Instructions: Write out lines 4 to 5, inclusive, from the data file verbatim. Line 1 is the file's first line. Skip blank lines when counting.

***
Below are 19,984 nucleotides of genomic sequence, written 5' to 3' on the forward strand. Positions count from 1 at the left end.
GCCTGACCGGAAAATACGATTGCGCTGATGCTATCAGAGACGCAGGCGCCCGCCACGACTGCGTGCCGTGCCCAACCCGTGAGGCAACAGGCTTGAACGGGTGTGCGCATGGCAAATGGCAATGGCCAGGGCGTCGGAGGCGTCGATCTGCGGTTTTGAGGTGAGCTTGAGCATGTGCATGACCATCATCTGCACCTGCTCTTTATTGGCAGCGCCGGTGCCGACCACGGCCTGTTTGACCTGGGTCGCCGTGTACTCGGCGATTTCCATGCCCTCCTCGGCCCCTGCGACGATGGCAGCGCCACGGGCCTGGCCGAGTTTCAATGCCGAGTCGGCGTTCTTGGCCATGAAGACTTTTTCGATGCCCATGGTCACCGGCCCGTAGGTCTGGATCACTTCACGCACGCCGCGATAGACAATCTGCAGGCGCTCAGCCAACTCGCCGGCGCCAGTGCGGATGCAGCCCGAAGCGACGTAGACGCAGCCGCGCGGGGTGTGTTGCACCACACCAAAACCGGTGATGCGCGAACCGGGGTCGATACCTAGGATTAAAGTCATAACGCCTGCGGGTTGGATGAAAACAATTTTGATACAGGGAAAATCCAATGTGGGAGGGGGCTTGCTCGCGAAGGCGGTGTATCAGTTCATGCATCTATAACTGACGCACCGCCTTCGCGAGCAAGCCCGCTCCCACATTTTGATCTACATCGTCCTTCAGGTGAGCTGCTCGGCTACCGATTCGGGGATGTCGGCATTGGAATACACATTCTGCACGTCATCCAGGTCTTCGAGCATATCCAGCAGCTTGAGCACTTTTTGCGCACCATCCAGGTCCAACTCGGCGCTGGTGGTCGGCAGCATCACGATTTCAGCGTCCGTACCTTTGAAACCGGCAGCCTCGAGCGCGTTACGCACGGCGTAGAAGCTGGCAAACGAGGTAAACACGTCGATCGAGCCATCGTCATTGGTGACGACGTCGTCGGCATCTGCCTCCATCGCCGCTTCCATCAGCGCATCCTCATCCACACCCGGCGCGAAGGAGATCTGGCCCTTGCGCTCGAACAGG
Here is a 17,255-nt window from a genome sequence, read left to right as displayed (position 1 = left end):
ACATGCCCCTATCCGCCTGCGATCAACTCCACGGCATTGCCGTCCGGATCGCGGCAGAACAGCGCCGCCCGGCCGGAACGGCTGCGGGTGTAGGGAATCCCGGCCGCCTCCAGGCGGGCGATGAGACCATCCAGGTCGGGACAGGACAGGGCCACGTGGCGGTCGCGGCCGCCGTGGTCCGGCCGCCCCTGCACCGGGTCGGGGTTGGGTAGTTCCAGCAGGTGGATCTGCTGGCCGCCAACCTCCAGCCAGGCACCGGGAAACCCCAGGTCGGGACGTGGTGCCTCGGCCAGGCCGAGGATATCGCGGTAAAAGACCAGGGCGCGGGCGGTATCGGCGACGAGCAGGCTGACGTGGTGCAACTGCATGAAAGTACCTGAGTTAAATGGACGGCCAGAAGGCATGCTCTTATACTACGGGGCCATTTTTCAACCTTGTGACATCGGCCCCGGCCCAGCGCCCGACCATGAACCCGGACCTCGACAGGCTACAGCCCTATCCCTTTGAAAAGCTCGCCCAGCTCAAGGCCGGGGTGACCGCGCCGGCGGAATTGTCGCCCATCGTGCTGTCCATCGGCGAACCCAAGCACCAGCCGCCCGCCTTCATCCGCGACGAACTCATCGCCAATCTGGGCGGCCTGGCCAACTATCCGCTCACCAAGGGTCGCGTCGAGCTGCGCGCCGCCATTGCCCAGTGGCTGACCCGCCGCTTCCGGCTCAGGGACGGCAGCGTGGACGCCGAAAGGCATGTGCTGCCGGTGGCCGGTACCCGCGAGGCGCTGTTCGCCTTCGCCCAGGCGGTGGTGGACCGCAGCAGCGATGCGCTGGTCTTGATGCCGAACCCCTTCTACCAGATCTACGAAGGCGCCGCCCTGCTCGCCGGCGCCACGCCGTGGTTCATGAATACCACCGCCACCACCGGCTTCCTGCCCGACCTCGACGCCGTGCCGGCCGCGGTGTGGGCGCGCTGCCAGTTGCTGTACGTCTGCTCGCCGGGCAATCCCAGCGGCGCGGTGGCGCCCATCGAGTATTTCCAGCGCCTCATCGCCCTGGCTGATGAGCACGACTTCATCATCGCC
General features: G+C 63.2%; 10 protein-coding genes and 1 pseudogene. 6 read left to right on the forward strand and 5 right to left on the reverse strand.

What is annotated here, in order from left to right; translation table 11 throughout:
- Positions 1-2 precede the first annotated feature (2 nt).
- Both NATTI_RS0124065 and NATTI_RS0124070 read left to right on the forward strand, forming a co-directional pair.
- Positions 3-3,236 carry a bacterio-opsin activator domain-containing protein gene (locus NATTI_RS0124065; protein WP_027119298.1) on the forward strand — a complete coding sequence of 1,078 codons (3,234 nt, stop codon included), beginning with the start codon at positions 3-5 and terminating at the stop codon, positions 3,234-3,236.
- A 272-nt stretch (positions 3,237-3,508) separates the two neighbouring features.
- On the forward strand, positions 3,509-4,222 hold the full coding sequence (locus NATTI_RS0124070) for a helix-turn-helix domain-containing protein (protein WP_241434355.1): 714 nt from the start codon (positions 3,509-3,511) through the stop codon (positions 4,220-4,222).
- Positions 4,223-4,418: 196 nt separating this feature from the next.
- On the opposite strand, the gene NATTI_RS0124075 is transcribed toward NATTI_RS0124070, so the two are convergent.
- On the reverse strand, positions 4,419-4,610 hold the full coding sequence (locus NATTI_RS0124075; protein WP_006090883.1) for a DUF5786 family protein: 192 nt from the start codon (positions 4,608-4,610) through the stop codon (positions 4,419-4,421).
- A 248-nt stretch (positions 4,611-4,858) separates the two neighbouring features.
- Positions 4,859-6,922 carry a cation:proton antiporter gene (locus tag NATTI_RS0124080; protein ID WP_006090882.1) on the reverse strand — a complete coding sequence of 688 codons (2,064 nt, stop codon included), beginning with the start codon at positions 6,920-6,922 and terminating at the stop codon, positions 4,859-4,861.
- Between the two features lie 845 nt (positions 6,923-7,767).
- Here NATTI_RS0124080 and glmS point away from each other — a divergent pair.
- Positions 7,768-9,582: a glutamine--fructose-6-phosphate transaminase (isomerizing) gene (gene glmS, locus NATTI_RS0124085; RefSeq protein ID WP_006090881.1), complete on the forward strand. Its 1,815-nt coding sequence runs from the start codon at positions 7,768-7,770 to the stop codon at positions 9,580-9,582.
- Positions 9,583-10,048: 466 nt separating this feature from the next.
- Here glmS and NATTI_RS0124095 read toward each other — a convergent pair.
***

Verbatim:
ACATGCCCCTATCCGCCTGCGATCAACTCCACGGCATTGCCGTCCGGATCGCGGCAGAACAGCGCCGCCCGGCCGGAACGGCTGCGGGTGTAGGGAATCCCGGCCGCCTCCAGGCGGGCGATGAGACCATCCAGGTCGGGACAGGACAGGGCCACGTGGCGGTCGCGGCCGCCGTGGTCCGGCCGCCCCTGCACCGGGTCGGGGTTGGGTAGTTCCAGCAGGTGGATCTGCTGGCCGCCAACCTCCAGCCAGGCACCGGGAAACCCCAGGTCGGGACGTGGTGCCTCGGCCAGGCCGAGGATATCGCGGTAAAAGACCAGGGCGCGGGCGGTATCGGCGACGAGCAGGCTGACGTGGTGCAACTGCATGAAAGTACCTGAGTTAAATGGACGGCCAGAAGGCATGCTCTTATACTACGGGGCCATTTTTCAACCTTGTGACATCGGCCCCGGCCCAGCGCCCGACCATGAACCCGGACCTCGACAGGCTACAGCCCTATCCCTTTGAAAAGCTCGCCCAGCTCAAGGCCGGGGTGACCGCGCCGGCGGAATTGTCGCCCATCGTGCTGTCCATCGGCGAACCCAAGCACCAGCCGCCCGCCTTCATCCGCGACGAACTCATCGCCAATCTGGGCGGCCTGGCCAACTATCCGCTCACCAAGGGTCGCGTCGAGCTGCGCGCCGCCATTGCCCAGTGGCTGACCCGCCGCTTCCGGCTCAGGGACGGCAGCGTGGACGCCGAAAGGCATGTGCTGCCGGTGGCCGGTACCCGCGAGGCGCTGTTCGCCTTCGCCCAGGCGGTGGTGGACCGCAGCAGCGATGCGCTGGTCTTGATGCCGAACCCCTTCTACCAGATCTACGAAGGCGCCGCCCTGCTCGCCGGCGCCACGCCGTGGTTCATGAATACCACCGCCACCACCGGCTTCCTGCCCGACCTCGACGCCGTGCCGGCCGCGGTGTGGGCGCGCTGCCAGTTGCTGTACGTCTGCTCGCCGGGCAATCCCAGCGGCGCGGTGGCGCCCATCGAGTATTTCCAGCGCCTCATCGCCCTGGCTGATGAGCACGACTTCATCATCGCC
General features: G+C 63.2%; 10 protein-coding genes and 1 pseudogene. 6 read left to right on the forward strand and 5 right to left on the reverse strand.